Faith and courage helped us maintain integrity against the odds.
5. Details are the differentiators – take it seriously.
More than once I was accused of being anal. Yes, I earned that distinction. Yet, more often than not it pays off to be attentive to detail, especially when times are tough and people need and want to experience value. Details are the differentiators. To try to share with you all the nuances and levels of details would take 2000+ words, at least. Suffice it to say, we kept peeling back every touch, every interaction, and every exposure with our participants; and we covered it with compassion, care, and a healthy dose of southern flair. Form letters are form letters – what differentiates are the hand written notes. Seating charts are seating charts – what differentiates is the personal call the week before the event to make sure all is ok and understood. The personal touch is not out of style – it matters! People see through boiler plate; they recognize and appreciate the care and attention of the personal touch.
Bar locations, food creativity, drink variety, fun and unexpected music, traffic flow, classy favors for participants, creating ambiance and mystery with candles and lighting….the list is endless. Sure, it is hard – and it takes a ton of time. However, with few exceptions, the feedback we continue to receive is all about the details – this is what they remember. Details ignite the overall experience, build the memorable brand, and create the lasting legacy. This is not only true with a charity event – this applies to product launches, advertising plans, and leadership team values. Details are the differentiators and we must take this seriously.
6. B12 shots are imperative.
Those of you who know me know I am not referring to literal ‘B12’ shots. I am speaking about the votes of confidence, the ‘atta boy!,’ the ‘we can do it,’ the ‘wow – great job!’ We need to give these abundantly. Arguably, it is more difficult to lead teams of volunteers than teams that are being paid to ‘show up and work and have a vested financial interest.’ Our team was indeed incredible; yet, we all were being pulled in a myriad of directions: work, family, school – and then the charity obligations. There were many bleak moments through the course of this past year. Everyone was in need of getting healthy doses of B12 encouragement. We couldn’t afford to give up or lose the faith. We and our incredible committee were the leaders of this project. We had to boost each other and ourselves; if we had given up, our fate would have been sealed.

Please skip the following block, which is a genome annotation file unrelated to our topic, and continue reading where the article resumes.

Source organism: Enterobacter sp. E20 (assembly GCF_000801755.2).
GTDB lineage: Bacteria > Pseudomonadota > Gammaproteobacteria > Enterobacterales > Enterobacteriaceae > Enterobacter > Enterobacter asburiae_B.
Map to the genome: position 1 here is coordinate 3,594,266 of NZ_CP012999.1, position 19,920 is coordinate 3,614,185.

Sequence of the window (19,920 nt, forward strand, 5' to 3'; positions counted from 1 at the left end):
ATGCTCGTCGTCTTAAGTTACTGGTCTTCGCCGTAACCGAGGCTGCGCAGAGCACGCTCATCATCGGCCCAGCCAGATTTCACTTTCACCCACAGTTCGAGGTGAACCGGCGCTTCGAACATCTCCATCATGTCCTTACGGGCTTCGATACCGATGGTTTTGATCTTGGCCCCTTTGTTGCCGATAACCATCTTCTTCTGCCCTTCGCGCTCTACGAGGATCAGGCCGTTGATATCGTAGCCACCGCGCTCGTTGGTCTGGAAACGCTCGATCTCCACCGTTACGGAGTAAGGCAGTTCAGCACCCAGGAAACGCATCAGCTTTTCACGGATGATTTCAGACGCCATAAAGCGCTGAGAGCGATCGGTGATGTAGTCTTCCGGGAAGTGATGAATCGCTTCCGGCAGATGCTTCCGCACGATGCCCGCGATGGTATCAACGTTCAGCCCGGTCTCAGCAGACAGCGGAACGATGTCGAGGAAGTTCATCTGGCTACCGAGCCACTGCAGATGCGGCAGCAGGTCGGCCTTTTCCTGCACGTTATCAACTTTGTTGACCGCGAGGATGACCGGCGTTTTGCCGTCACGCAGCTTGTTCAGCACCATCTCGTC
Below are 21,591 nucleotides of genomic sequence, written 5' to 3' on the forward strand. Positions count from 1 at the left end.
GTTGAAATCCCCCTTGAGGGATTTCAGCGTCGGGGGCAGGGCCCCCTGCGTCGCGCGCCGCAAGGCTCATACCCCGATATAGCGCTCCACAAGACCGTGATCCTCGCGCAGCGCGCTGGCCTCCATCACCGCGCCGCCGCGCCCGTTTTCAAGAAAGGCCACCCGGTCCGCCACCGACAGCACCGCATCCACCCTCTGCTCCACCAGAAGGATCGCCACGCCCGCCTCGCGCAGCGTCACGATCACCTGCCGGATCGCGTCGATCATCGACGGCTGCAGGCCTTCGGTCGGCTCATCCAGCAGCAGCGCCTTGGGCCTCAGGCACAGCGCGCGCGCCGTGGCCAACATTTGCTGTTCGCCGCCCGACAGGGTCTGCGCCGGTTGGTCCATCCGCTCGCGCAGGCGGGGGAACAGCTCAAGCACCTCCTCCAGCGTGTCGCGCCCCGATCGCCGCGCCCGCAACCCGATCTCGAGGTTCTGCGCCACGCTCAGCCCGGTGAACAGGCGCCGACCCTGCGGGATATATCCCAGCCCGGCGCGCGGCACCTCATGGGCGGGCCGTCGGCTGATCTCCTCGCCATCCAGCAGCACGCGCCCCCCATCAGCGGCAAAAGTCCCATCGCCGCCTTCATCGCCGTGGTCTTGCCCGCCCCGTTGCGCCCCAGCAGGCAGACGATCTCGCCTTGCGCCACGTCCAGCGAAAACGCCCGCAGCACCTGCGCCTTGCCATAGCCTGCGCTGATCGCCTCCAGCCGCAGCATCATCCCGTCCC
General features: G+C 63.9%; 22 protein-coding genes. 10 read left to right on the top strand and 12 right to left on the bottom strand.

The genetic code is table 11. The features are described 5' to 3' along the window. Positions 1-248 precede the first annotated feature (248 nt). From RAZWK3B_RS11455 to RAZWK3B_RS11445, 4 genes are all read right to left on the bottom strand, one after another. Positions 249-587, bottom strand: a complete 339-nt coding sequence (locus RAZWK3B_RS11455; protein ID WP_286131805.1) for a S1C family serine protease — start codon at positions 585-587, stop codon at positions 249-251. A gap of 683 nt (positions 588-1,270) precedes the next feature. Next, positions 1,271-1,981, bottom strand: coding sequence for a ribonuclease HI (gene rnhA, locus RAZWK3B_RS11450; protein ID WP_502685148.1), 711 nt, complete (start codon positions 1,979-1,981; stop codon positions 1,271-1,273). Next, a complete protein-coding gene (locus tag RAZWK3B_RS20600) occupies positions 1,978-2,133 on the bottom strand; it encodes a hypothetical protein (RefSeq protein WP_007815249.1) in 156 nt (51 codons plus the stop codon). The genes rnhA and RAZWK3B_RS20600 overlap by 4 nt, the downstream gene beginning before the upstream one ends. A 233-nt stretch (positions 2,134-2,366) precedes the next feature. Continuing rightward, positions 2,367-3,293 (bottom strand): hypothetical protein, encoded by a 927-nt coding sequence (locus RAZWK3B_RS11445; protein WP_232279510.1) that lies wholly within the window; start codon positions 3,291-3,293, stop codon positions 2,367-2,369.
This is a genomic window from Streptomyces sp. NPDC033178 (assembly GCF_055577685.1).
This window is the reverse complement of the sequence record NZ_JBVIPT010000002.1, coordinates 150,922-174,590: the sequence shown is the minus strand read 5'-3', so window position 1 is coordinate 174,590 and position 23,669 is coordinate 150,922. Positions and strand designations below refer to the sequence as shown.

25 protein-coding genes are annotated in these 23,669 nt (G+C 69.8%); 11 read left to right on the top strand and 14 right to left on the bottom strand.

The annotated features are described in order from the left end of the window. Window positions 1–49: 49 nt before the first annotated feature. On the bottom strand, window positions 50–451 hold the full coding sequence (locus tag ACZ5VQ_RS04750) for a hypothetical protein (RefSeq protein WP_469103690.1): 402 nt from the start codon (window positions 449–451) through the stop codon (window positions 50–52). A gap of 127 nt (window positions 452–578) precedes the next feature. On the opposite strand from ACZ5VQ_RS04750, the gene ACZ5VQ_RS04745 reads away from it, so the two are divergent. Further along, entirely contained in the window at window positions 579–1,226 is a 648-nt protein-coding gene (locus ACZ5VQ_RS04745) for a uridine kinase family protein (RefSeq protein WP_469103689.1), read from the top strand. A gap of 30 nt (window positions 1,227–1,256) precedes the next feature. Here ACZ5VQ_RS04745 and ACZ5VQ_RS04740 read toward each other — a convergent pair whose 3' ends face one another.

7. Recognize the weak links, compensate, and rise above.
When I first wrote this article, I excluded the ‘ugly bits’; primarily because I was trying to focus on the positive aspects not the negative. However, a wise friend encouraged me to show the whole picture – as that is what makes the story credible. Let’s face it, there are always weak links when we are tackling something of this magnitude. There are volunteers that don’t come through, there are individuals that are focused on ‘what is in it for them’ versus the charitable objective, and there are political, unspoken currents that often threaten the spirit of the event and the ultimate outcome. What I observed and realized is that the only way to deal with these challenges is to face them. Ignoring them or hoping they will go away in time is not the answer. We need to recognize these obstacles and hurdles for what they are – and then find a way to navigate around them. We must rise above, lest we succomb to the lowest common denominator. The shining light for me was always keeping an eye on where we had planted the flag – the finish line; coupled with a tremendous support system of individuals who shared the heavy lifting and compensated for the areas of weakness. Those individiuals are the unsung heroes of this event.
8. It is not about you!
The single greatest wisdom whisper from this project (and basically any other initiative in life) is that it is simply not about you. Viewing any experience, whether it is a charity function, a business deal, or a relationship solely through the lenses that it will benefit you, will ultimately compromise the results. Purity of intention will always be rewarded and will always win.
The metaphor I will offer is this: if I have a pebble and I hold on to this pebble so tightly for fear of sharing credit or losing control or whatever reason I have conjured up in my mind – then my single pebble will be my only reward. However, if I choose to involve others, share openly, praise often and publicly, be willing to sacrifice my own personal short term gain for the benefit of long-term gain for the overall team – that pebble is tossed into a fabulous pool of water and the ripple effects continue on and on. This I know to be true.
Many of you who are reading this may have been supporters, contributors, or cheerleaders for this project. All I can say is: collectively and collaboratively – WE DID IT!
The principles of creating magic, whether it is creating a new company, a new product or service, a new book being written, curriculum being created, a school system being reformed, a non-profit capital campaign effort, re-energizing a nation, or unifying the world – are the same.
There are two final thoughts to consider. Creating this kind of magic will always be a time of coming together (people joining with others to achieve what often seems to be the impossible). And secondly, as with any magician or alchemist, there involves the process of transforming commonality into substances of great value. This unique magical process was present in our efforts this past year. Our team, our supporters and those present were indeed the alchemists.